But I hadn’t thought of myself as green until I saw some of these comments, especially the one about re-use. We don’t have a house crammed with furniture, but what we do have is 90% hand-me-down. The couch, loveseat, our bed, Amelie’s dresser and the low table in the kitchen are the ONLY new furniture items we’ve bought.

    Almost all of Amelie’s toys and clothes are hand-me-down, and we’ve kept the chain going by passing along clothes and toys to our friends with babies. We also donated her carseat/carrier when she outgrew it, as well as her swings and other major items to a shelter for battered/homeless mothers and children.

    We recycle everything possible, especially since a box of 10 trash bags mandated by our city costs 20 dollars.

    Our dishes are a combination of new and thrift store, as are our cooking utensile/pots/pans - but they’ll be used until they’re all broken or completely destroyed.

    A lot of my clothes are over 10 years old. Thank God I’m a jeans and t-shirt type and that never really goes “out”.

    We have one car and use it for our commute daily. I drop M off at work, then Amelie at day care and then get to work myself - and reverse the trip going home. Additionally, we never drive in town. We walk, take the bus, or take the T.

    At night, our rather large place is lit by one wall sconce. Rooms are left unlit unless they’re being used for a long period of time. The computer is turned off before bed, as is the gaming console and everything else.

    Honestly, I hadn’t ever realized how “green” we really were, but it wasn’t a matter of being trendy or even conscientious about it. It was how we were raised (partially) - to waste nothing. It’s also to do with economics. We don’t have money to replace things that don’t need replacement. Yes, we really need a bigger table in the dining room which is where we eat our meals (the table in the kitchen is used as extra counter space, rather than springing for new ones installed) and we’ll get one later this year, on installment payments. But that small table will go to either the kitchen (we may re-arrange) OR to someone else who needs it.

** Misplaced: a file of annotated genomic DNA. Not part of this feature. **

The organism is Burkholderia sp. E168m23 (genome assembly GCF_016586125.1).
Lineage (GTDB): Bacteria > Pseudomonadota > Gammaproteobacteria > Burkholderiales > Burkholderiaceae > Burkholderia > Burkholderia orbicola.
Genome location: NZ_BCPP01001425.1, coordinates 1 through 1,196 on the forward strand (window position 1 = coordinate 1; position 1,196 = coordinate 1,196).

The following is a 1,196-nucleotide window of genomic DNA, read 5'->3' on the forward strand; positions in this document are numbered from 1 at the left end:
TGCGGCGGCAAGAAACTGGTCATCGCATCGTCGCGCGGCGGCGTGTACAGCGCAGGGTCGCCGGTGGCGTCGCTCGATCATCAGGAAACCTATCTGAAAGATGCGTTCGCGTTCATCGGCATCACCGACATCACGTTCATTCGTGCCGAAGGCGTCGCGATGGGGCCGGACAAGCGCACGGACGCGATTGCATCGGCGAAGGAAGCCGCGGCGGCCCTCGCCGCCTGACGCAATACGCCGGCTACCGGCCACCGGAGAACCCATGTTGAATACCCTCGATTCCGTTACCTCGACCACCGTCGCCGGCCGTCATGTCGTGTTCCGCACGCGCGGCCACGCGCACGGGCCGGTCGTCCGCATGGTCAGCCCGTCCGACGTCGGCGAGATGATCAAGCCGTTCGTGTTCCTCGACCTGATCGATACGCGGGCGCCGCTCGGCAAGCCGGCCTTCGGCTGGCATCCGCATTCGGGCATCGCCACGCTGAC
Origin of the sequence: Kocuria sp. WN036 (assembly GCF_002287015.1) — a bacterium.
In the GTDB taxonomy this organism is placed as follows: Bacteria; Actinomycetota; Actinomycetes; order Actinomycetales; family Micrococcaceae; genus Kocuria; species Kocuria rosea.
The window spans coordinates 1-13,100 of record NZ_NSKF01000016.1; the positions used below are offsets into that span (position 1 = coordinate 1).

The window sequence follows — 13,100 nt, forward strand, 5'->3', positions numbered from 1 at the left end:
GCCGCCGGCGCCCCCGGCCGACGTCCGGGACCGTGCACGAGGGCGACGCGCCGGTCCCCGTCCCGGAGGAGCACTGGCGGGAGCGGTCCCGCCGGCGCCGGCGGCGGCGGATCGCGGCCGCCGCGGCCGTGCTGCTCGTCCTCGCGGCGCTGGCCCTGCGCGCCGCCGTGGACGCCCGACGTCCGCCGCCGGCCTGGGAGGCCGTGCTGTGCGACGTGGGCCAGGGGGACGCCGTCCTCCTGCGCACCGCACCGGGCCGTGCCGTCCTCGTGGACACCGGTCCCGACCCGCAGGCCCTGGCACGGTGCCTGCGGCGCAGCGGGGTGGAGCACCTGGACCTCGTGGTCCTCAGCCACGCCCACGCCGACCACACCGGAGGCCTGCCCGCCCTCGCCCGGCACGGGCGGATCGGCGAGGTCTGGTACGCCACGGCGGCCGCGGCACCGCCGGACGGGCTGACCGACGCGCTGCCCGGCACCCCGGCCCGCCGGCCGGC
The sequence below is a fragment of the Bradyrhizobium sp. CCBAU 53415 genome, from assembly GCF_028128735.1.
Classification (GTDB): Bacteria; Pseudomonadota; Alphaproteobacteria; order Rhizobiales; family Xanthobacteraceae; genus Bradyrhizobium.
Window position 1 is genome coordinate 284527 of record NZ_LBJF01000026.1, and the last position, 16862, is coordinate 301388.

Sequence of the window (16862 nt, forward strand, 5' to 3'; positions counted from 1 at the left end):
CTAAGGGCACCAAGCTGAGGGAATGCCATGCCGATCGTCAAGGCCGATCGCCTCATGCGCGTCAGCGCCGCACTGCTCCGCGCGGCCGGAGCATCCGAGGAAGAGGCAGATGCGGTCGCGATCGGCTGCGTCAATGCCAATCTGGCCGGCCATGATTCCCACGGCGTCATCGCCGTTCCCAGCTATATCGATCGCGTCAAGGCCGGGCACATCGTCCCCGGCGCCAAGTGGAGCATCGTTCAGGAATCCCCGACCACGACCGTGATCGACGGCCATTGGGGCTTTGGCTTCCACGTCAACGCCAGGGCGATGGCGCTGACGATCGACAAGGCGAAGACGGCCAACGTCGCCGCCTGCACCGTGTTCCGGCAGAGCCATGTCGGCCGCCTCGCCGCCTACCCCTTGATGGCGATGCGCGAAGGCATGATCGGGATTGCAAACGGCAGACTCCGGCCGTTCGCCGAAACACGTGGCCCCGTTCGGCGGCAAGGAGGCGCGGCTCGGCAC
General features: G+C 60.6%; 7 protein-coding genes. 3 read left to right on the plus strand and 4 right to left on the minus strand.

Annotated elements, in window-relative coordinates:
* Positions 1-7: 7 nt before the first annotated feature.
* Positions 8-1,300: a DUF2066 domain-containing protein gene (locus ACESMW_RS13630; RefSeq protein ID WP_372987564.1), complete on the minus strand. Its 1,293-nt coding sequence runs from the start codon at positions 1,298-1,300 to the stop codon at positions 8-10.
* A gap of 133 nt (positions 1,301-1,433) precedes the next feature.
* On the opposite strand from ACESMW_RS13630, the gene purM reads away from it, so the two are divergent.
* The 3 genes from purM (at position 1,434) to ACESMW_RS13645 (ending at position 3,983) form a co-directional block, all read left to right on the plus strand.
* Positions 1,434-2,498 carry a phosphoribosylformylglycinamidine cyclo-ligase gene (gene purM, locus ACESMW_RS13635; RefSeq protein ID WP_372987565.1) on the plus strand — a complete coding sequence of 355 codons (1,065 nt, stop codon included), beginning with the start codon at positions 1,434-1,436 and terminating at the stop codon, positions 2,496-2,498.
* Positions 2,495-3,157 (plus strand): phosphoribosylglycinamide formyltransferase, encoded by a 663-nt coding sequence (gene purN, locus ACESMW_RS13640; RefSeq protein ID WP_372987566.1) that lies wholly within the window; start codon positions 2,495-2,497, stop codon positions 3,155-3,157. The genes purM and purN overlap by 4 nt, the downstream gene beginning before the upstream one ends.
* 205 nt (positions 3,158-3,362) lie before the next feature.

Sorry. Didn’t mean to be so long-winded. It’s just that it’s a new sort of mental inventory for me!

    Phe  |  June 10th, 2010 at 12:06 pm

  • I think a more helpful model for many people who are serious about their environmental impact is the “reduce, reuse, recycle” model. I’m starting to see that cautiously returning. This was the focus I saw in the 90s and it really takes all 3 for a truly meaningful impact.
    I grew up in an area that was at the leading edge of many environmental movements, but was still heavily addicted to their cars. Where I currently live, fewer are car-addicts but many don’t even consider recycling.
    If we all were to use a little less, repurpose more and recycle what we can, that, IMHO, is the essence of a truly green life.

    Mich  |  June 10th, 2010 at 12:14 pm

  • I just saw some “eco-friendly” women’s clothing online (aventuraclothing.com), and it’s a perfect example of what we’re talking about here. If you’re spending $42 on a single tank top, you’re not being green, even if it’s made out of organic cotton or sustainable bamboo.

    Lylah  |  June 10th, 2010 at 12:19 pm

  • I agree with Mich, reduce, recycle, reuse. I think there are a lot of products out there that are riding the wave of the green movement to make folks less guilty about consuming and therefore buy more products. Everything that is manufactured, green or not causes impact. But, I strongly believe there are products that use less harmful chemicals, or more sustainable practices that are better for the environment, the people making them and ultimately the consumer. In reference to the organic tank top, the price seems high to me as well. But anything we buy super cheap, especially clothing or food, somebody along the line got screwed. So it seems simply reducing our intake and consuming products that actually do make a difference if bought with the “green label” may be a good compromise.

    Jessica  |  June 10th, 2010 at 4:11 pm

  • What many people don’t pay attention to with all these “green” products is that they had to be manufactured and transported somehow. Many times, your environmentally friendly product made just as much carbon footprint as the non eco-friendly ones. Depending on the product’s lifespan and use, you may be able to win out in the long term, but for many products, it’s a wash. Also, unless you dispose of your eco-friendly products by composting or recycling them, they will spend just as much time in the landfill decomposing as a synthetic product. Even biodegradable products don’t decompose well when placed in a heap of trash.

    LMJN  |  June 11th, 2010 at 9:03 am